Salman Rushdie slams critics of PEN’s Charlie Hebdo tribute, calls them 'pussies' on Twitter

Courting controversy, PEN has declared that this year they will award the Freedom of Expression Courage award to Charlie Hebdo. Soon after this news was announced six writers have withdrawn as literary hosts of the 2015 PEN American Center gala, criticizing the organization’s choice to honor satirical weekly newspaper. The move elicited an immediate reaction from renowned author Salman Rushdie who came out on Twitter to call it “horribly wrong.”

 Salman Rushdie slams critics of PEN’s Charlie Hebdo tribute, calls them pussies on Twitter

Salman Rushdie. AFP.

The writers—Peter Carey, Teju Cole, Rachel Kushner, Michael Ondaatje, Francine Prose and Taiye Selasi—believe it’s inappropriate to honour the publication as its depiction of Islam has often been offensive, the New York Times reports.  They told the literary and human rights organisation they will not attend its 5 May event.

The Globe & Mail reports:

“I was quite upset as soon as I heard about (the award),” Prose, a former PEN American president, told The Associated Press during a telephone interview Sunday night. Prose said she was in favour of “freedom of speech without limitations” and that she “deplored” the January shootings, but added that giving an award signified “admiration and respect” for the honoree’s work.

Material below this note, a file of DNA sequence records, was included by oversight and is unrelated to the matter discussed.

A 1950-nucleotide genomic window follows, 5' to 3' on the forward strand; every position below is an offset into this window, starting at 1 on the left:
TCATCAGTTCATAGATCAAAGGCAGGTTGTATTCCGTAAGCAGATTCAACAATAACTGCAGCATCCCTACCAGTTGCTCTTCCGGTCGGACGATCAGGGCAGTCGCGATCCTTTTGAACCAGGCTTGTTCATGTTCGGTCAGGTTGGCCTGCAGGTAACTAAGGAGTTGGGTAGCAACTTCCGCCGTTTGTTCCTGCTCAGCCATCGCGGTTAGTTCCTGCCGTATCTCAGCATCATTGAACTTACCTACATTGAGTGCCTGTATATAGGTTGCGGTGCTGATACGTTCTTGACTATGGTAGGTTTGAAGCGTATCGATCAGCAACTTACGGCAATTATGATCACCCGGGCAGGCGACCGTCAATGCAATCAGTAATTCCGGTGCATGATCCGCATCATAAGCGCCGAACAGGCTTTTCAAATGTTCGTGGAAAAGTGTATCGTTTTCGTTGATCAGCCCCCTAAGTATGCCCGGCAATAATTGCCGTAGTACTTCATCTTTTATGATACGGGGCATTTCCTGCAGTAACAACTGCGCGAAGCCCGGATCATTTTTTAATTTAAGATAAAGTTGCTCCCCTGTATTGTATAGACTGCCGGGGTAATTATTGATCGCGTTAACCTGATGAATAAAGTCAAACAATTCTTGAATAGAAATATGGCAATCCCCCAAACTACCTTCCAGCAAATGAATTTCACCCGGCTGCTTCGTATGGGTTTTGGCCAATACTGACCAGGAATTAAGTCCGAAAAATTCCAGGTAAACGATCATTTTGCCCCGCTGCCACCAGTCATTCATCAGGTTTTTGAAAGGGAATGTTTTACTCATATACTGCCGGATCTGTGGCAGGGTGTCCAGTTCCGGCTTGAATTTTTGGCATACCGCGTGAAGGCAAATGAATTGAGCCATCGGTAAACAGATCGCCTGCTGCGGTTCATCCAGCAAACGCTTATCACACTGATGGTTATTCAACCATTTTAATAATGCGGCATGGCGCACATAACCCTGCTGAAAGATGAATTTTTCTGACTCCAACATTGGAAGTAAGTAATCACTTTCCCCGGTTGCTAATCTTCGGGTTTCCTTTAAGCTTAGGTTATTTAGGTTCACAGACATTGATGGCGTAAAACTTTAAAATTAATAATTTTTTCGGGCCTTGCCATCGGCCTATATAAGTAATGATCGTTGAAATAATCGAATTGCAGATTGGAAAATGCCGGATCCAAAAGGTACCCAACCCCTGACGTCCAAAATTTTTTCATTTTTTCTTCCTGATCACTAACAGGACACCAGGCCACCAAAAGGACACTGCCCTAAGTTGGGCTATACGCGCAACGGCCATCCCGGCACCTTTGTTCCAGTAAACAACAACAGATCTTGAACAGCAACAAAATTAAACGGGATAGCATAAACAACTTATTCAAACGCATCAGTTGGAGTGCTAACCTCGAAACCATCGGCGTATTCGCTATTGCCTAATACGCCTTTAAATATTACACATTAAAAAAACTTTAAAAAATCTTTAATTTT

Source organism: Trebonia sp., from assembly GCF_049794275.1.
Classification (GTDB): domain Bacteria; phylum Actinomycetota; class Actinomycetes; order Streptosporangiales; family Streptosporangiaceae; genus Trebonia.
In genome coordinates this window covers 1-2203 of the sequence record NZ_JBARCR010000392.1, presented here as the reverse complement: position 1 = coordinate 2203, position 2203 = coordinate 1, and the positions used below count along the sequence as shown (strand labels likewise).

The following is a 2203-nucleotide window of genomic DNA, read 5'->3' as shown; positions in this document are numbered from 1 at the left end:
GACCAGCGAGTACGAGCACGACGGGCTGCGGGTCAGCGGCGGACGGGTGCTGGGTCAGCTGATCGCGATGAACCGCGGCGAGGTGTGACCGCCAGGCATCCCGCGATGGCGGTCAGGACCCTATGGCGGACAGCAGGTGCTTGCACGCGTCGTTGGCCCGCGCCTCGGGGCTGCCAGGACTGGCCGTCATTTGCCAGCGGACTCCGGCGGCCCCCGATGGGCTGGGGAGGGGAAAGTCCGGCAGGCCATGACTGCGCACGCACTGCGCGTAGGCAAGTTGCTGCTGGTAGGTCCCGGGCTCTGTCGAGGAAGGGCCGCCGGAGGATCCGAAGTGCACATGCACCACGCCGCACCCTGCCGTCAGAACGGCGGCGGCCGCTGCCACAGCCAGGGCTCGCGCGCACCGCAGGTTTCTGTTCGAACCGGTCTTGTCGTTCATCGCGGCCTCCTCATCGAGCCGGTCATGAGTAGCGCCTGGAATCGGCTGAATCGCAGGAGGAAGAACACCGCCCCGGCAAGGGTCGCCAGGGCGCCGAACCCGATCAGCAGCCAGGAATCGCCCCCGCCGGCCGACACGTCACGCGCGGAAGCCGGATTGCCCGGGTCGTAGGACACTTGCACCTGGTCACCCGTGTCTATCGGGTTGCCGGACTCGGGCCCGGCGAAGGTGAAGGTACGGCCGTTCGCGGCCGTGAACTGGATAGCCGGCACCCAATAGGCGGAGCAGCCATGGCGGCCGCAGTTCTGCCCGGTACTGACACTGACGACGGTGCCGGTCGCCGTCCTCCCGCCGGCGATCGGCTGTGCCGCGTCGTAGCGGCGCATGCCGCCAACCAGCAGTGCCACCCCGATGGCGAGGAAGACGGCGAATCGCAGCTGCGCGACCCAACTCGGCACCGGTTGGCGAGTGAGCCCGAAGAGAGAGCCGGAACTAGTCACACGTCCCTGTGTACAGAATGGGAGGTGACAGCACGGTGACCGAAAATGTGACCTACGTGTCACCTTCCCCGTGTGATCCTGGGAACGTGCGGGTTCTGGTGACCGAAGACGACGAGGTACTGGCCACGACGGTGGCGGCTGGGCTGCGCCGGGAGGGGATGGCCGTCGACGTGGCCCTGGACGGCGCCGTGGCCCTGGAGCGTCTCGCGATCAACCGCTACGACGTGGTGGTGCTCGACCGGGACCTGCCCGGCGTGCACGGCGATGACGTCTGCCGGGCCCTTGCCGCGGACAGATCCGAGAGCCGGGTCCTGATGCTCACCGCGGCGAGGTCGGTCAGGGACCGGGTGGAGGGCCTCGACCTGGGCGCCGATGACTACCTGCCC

“I couldn’t imagine being in the audience when they have a standing ovation for Charlie Hebdo,” Prose said.

Salman Rushdie made his disagreement immediately apparent:  “The award will be given. PEN is holding firm. Just 6 pussies. Six Authors in Search of a bit of Character,” Rushdie wrote on Twitter on 27 April. He also called them “six authors in search of a bit of character”.

When he received flak for his language, he later came out and apologised for the use of the word stating, it was mentioned in a tweet he chose to reply to and retracted his statement. He didn't however delete the tweet.

“If PEN as a free-speech organisation can’t defend and celebrate people who have been murdered for drawing pictures, then frankly the organisation is not worth the name,” Rushdie said in The Guardian. “What I would say to both Peter and Michael and the others is, I hope nobody ever comes after them.”

Rushdie said in an email to The Associated Press that PEN is "quite right" to honour the Charlie Hebdo artists killed during a January shooting at the magazine's Paris offices. Rushdie was forced into hiding for years over death threats related to his novel, "The Satanic Verses." In the aftermath of the Hebdo attack, he released a statement saying, "I stand with Charlie Hebdo, as we all must, to defend the art of satire, which has always been a force for liberty and against tyranny, dishonesty and stupidity."

This is not the first time the writer has hit out at individuals on Twitter. More recently, Rushdie hit back at Bhalchandra Nemade, winner of the 50th Jnanpith Award who raised questions about the literary merit of some of Rashdie's  works.

A very angry Rushdie tweeted: "Grumpy old b*****d. Just take your prize and say thank you nicely. I doubt you've even read the work you attack."


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Updated Date: Apr 28, 2015 11:22:32 IST